Title: The Wingsnatchers
Author: Sarah Jean Horwitz
Series: Carmer and Grit #1
Format: Digital ARC, 368 pages
Publication Details: April 25th 2017 by Algonquin Young Readers
Genre(s): Children’s (middle grade); Fantasy; Steampunk
Disclosure? Yep! I received a free copy in exchange for an HONEST review.
A stunning debut about a magician’s apprentice and a one-winged princess who must vanquish the mechanical monsters that stalk the streets and threaten the faerie kingdom.
Aspiring inventor and magician’s apprentice Felix Carmer III would rather be tinkering with his latest experiments than sawing girls in half on stage, but with Antoine the Amazifier’s show a tomato’s throw away from going under, Carmer is determined to win the cash prize in the biggest magic competition in Skemantis. When fate throws Carmer across the path of fiery, flightless faerie princess Grit (do not call her Grettifrida), they strike a deal. If Carmer will help Grit investigate a string of faerie disappearances, she’ll use her very real magic to give his mechanical illusions a much-needed boost against the competition. But Carmer and Grit soon discover they’re not the only duo trying to pair magic with machine – and the combination can be deadly.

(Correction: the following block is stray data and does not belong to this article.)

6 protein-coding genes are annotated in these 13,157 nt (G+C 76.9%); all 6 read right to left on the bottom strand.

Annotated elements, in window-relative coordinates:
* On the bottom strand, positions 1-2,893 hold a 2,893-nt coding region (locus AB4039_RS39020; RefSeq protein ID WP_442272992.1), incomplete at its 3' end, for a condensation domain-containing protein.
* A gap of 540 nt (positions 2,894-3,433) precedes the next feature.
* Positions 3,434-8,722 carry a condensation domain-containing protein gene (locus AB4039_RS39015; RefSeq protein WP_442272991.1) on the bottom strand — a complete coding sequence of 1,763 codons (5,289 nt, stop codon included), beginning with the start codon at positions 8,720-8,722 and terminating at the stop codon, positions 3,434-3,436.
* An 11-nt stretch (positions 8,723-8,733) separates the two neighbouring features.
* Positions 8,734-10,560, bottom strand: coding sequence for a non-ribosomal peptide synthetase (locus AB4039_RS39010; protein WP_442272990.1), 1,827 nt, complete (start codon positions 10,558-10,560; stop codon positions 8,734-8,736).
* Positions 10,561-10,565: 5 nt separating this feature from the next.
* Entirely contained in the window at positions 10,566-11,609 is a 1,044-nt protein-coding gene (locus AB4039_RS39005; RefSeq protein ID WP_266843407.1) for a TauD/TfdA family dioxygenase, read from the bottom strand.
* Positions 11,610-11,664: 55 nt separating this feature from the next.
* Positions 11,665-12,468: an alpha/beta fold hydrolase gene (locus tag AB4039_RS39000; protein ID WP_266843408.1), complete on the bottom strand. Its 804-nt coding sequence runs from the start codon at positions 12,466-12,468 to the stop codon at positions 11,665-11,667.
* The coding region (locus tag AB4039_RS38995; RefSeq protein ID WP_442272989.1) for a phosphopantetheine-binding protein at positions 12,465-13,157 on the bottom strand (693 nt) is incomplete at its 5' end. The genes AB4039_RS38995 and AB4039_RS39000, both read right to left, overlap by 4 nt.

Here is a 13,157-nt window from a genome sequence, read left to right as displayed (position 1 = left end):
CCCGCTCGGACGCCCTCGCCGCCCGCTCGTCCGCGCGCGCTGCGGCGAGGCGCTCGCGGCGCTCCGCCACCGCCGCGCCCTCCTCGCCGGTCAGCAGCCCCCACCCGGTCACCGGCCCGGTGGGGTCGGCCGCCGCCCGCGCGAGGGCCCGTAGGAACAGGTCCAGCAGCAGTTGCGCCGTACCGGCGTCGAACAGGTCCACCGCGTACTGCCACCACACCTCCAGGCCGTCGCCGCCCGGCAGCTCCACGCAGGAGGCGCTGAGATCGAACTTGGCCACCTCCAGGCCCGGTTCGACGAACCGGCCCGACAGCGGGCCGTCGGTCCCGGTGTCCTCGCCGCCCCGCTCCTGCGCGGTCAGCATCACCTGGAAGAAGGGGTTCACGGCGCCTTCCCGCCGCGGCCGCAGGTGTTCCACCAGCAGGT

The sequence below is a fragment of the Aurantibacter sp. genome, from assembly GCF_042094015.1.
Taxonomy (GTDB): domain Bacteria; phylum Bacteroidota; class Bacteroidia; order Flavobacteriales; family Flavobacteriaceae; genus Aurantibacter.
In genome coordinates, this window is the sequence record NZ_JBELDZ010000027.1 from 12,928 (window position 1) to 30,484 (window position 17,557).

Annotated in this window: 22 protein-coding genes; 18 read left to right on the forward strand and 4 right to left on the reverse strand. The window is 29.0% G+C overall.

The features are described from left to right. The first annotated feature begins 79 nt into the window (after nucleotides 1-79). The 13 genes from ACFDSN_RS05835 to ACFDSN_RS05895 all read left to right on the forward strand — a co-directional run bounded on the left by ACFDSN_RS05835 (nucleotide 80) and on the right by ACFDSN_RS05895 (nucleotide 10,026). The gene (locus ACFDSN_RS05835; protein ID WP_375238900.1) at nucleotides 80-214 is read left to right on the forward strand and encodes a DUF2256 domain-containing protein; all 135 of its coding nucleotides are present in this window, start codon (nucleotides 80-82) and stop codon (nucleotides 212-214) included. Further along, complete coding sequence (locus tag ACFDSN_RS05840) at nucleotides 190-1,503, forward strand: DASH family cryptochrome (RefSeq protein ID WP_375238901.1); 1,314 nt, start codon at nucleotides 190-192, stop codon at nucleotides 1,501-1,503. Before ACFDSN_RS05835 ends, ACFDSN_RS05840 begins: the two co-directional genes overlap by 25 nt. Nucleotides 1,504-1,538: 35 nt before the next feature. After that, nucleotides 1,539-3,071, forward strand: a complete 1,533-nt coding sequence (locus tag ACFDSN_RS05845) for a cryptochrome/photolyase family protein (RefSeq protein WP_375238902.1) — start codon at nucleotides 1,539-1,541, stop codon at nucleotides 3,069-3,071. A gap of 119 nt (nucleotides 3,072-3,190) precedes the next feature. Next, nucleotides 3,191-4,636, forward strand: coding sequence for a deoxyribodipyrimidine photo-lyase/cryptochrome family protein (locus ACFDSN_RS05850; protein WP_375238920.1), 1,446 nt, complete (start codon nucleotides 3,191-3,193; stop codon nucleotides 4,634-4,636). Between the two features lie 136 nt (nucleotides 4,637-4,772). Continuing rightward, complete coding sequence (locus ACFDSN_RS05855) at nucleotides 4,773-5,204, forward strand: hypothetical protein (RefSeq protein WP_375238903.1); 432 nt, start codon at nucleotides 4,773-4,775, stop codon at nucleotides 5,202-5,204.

The Wingsnatcher’s is the first book in a series featuring Grit the one-winged faery princess and Carmer, a (failing) magician’s apprentice who live in two very different worlds but have one thing in common – they are both in need of help. And so they make a pact to help each other and become firm friends along the way.
I loved the premise of this book and the story itself did not disappoint. Horwitz has created a fantasy world that is both adorable and edgy. Some will fall in love with Grit and her plight of being a one-winged faery, a disability she has accepted and overcome, and others will love Carmer and his ambition of being this great inventor but who feels a loyalty to the hopeless magician who took him under his wing.
Together, the unlikely duo try to discover who is attacking faeries, and win the invention competition as Carmer’s livelihood and future is at stake.
I really enjoyed the dynamic of these two characters, and their dialogue was great. I also really enjoyed Steampunk elements of the story; there are these demonic mechanical cats who were genuinely scary so I’d bear that in mind when giving to a younger child – I loved them though.
Great action, great descriptions and interesting characters; I just thought the pace was a tad slow, and that the book didn’t need to be over 300 pages, especially considering the target market.